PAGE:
XB = 1 – XA
Since distillation depends on the different vapor pressures of the components to be separated, let's first consider the vapor pressure vs. composition plots for a hypothetical mixture at some arbitrary temperature at which both liquid and gas phases can exist, depending on the total pressure.
In this diagram, all states of the system (that is, combinations of pressure and composition) in which the solution exists solely as a liquid are shaded in green. Since liquids are more stable at higher pressures, these states occupy the upper part of the diagram.
At any given total vapor pressure such as at , the composition of the vapor in equilibrium with the liquid (designated by xA) corresponds to the intercept with the diagonal equilibrium line at . The diagonal line is just an expression of the linearity between vapor pressure and composition according to Raoult's law.
The blue shading in plot on the right shows all the states in which the vapor is the only stable phase. The upper boundary of this region is defined by the equilibrium line which in this case is curved.
As before, the intersection of the pressure line with the equilibrium curve defines the mole fractions of A and B present in the vapor. (Note that mole fractions of gases, which we are dealing with here, are conventionally represented by y, hence yA and yB.)
The curvature of the equilibrium line arises from the need to combine Raoult's law with Dalton's law of partial pressures which applies to gaseous mixtures.
The two plots immediately above refer to the same solution at the same total vapor pressure . We can therefore combine them into a single plot, which we show here.
The two liquid-vapor equilibrium lines (one curved, the other straight) now enclose an area in which liquid and vapor can coexist; outside of this region, the mixture will consist entirely of liquid or of vapor.
At this particular pressure , the intercept with the upper boundary of the two-phase region gives the mole fractions of A and B in the liquid phase, while the intercept with the lower boundary gives the mole fractions of the two components in the vapor.
Take a moment to study this plot, and to confirm that
Hence the very important rule:
The vapor in equilibrium with a solution of two or more liquids is always richer in the more volatile component.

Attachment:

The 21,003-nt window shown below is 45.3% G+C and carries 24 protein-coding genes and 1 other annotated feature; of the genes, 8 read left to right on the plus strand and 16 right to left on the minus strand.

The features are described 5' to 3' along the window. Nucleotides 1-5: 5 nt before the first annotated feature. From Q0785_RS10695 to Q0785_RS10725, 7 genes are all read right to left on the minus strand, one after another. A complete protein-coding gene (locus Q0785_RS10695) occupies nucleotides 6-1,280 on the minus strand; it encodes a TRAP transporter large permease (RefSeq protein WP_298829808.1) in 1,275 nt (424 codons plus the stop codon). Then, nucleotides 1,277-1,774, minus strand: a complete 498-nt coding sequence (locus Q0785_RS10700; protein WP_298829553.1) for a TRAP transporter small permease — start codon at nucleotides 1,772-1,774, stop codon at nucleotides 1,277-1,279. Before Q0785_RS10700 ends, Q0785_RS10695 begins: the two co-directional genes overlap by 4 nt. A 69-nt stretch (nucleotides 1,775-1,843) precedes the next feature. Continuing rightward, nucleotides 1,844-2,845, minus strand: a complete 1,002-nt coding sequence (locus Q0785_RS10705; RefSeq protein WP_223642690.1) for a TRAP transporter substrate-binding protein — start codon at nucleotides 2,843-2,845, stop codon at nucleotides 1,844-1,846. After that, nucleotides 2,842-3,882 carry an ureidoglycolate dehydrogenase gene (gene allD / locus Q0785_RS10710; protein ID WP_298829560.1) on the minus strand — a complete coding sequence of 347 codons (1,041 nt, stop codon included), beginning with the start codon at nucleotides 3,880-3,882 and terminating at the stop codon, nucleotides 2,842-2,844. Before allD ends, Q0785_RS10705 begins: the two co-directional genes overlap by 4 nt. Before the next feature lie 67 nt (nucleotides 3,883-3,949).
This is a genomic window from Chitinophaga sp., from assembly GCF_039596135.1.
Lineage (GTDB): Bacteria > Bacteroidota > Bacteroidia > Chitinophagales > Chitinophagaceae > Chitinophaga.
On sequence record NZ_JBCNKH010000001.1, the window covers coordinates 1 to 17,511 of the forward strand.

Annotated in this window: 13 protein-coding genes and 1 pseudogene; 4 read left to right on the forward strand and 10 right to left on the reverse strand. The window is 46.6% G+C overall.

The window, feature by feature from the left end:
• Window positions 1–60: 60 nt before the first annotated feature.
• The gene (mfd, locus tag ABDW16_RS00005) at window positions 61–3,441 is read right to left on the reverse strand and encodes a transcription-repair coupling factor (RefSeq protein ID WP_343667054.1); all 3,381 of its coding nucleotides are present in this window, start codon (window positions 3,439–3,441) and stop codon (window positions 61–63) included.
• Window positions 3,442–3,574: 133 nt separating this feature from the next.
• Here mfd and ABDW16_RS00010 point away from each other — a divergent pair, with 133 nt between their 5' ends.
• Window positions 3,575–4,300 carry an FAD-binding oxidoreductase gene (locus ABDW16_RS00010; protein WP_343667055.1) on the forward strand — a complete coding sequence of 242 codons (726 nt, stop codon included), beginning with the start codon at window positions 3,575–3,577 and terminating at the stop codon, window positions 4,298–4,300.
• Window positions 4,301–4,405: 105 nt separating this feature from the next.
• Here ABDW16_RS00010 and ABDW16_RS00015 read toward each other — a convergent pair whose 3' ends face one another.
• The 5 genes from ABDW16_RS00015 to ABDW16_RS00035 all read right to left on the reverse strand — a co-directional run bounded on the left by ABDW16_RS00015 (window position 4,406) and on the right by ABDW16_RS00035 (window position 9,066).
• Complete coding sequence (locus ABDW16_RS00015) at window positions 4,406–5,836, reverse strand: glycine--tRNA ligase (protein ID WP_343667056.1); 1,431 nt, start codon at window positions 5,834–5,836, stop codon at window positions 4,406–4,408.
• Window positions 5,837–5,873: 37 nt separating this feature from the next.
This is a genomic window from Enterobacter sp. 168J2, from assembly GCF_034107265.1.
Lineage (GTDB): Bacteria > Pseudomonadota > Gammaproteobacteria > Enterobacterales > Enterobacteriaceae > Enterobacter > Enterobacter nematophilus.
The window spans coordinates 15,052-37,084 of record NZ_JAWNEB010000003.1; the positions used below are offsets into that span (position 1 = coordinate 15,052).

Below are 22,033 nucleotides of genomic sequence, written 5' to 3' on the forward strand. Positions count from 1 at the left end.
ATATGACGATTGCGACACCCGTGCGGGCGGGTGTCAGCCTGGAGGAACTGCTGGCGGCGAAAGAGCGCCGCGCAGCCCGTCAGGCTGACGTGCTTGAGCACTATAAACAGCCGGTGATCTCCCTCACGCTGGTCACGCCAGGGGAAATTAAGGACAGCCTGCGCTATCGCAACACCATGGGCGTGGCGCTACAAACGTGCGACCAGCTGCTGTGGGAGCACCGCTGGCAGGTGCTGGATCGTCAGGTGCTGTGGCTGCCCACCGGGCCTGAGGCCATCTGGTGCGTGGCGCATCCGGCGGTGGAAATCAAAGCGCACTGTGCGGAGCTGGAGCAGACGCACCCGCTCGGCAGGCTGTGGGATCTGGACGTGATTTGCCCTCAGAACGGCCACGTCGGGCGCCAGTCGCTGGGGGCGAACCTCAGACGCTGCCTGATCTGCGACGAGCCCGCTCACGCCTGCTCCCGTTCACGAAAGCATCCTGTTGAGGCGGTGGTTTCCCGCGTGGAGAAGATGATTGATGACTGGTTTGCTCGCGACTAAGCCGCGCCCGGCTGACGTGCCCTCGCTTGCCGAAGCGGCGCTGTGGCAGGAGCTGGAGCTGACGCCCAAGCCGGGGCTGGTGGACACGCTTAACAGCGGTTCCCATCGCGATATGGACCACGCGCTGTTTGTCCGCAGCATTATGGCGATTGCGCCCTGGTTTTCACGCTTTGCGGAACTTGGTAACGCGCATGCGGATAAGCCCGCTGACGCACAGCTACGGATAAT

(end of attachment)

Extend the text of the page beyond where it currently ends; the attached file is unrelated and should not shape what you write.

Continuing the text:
The rule shown above suggests that if we heat a mixture sufficiently to bring its total vapor pressure into the two-phase region, we will have a means of separating the mixture into two portions which will be enriched in the more volatile and less volatile components respectively. This is the principle on which distillation is based.
But what temperature is required to achieve this? Again, we will spare you the mathematical details, but it is possible to construct a plot similar to the one above except that the vertical axis represents temperature rather than pressure. This kind of plot is called a boiling point diagram.
Some important things to understand about this diagram:
The tie line shown above is for one particular temperature. But when we heat a liquid to its boiling point, the composition will change as the more volatile component (B in these examples) is selectively removed as vapor. The remaining liquid will be enriched in the less volatile component, and its boiling point will consequently rise.
In order to understand this process more thoroughly, let us consider the situation at several points during the distillation of an equimolar solution of A and B.
We begin with the liquid at T1, below its boiling point. When the temperature rises to T2, boiling begins and the first vapor (and thus the first drop of condensate) will have the composition y2.
|As the more volatile component B is boiled off, the liquid and vapor/condensate compositions shift to the left (orange arrows).||At T4, the last trace of liquid disappears. The system is now entirely vapor, of composition y4.|
Notice that the vertical green system composition line remains in the same location in the three plots because the "system" is defined as consisting of both the liquid in the "pot" and that in the receiving container which was condensed from the vapor.
The principal ideas you should take away from this are that
The apparatus used for a simple laboratory batch distillation is shown here. The purpose of the thermometer is to follow the progress of the distillation; as a rough rule of thumb, the distillation should be stopped when the temperature rises to about half-way between the boiling points of the two pure liquids, which should be at least 20-30 C° apart (if they are closer, then fractional distillation, described below, becomes necessary).
4 Some special distillation methods
Here be briefly discuss two distillation methods that students are likely to encounter in more advanced organic lab courses.
Many organic substances become unstable at high temperatures, tending to decompose, polymerize or react with other substances at temperatures around 200° C or higher.
A liquid will boil when its vapor pressure becomes equal to the pressure of the gas above it, which is ordinarily that of the atmosphere. If this pressure is reduced, boiling can take place at a lower temperature. (Even pure water will boil at room temperature under a partial vacuum.)
"Vacuum distillation" is of course a misnomer; a more accurate term would be "reduced-pressure distillation".